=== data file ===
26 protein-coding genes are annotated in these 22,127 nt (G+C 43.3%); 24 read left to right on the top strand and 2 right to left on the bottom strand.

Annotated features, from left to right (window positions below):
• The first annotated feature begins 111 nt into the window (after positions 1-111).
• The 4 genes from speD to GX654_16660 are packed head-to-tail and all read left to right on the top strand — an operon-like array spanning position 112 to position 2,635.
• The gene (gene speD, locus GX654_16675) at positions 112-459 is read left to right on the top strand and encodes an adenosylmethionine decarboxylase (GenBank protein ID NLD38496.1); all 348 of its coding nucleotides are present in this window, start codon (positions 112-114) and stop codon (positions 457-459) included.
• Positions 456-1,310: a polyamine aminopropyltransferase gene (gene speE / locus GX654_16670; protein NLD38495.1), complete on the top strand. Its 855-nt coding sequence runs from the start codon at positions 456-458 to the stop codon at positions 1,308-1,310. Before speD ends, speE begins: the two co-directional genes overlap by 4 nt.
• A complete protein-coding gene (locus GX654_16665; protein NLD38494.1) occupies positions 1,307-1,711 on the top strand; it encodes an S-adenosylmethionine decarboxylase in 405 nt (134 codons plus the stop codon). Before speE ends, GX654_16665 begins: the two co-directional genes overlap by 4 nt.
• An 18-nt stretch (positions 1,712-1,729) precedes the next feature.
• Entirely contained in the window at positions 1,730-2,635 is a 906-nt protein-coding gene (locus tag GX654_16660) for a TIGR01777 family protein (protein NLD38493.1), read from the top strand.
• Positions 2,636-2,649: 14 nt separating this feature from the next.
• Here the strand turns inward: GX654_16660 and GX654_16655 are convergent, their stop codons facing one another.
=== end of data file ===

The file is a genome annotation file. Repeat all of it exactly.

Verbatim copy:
26 protein-coding genes are annotated in these 22,127 nt (G+C 43.3%); 24 read left to right on the top strand and 2 right to left on the bottom strand.

Annotated features, from left to right (window positions below):
• The first annotated feature begins 111 nt into the window (after positions 1-111).
• The 4 genes from speD to GX654_16660 are packed head-to-tail and all read left to right on the top strand — an operon-like array spanning position 112 to position 2,635.
• The gene (gene speD, locus GX654_16675) at positions 112-459 is read left to right on the top strand and encodes an adenosylmethionine decarboxylase (GenBank protein ID NLD38496.1); all 348 of its coding nucleotides are present in this window, start codon (positions 112-114) and stop codon (positions 457-459) included.
• Positions 456-1,310: a polyamine aminopropyltransferase gene (gene speE / locus GX654_16670; protein NLD38495.1), complete on the top strand. Its 855-nt coding sequence runs from the start codon at positions 456-458 to the stop codon at positions 1,308-1,310. Before speD ends, speE begins: the two co-directional genes overlap by 4 nt.
• A complete protein-coding gene (locus GX654_16665; protein NLD38494.1) occupies positions 1,307-1,711 on the top strand; it encodes an S-adenosylmethionine decarboxylase in 405 nt (134 codons plus the stop codon). Before speE ends, GX654_16665 begins: the two co-directional genes overlap by 4 nt.
• An 18-nt stretch (positions 1,712-1,729) precedes the next feature.
• Entirely contained in the window at positions 1,730-2,635 is a 906-nt protein-coding gene (locus tag GX654_16660) for a TIGR01777 family protein (protein NLD38493.1), read from the top strand.
• Positions 2,636-2,649: 14 nt separating this feature from the next.
• Here the strand turns inward: GX654_16660 and GX654_16655 are convergent, their stop codons facing one another.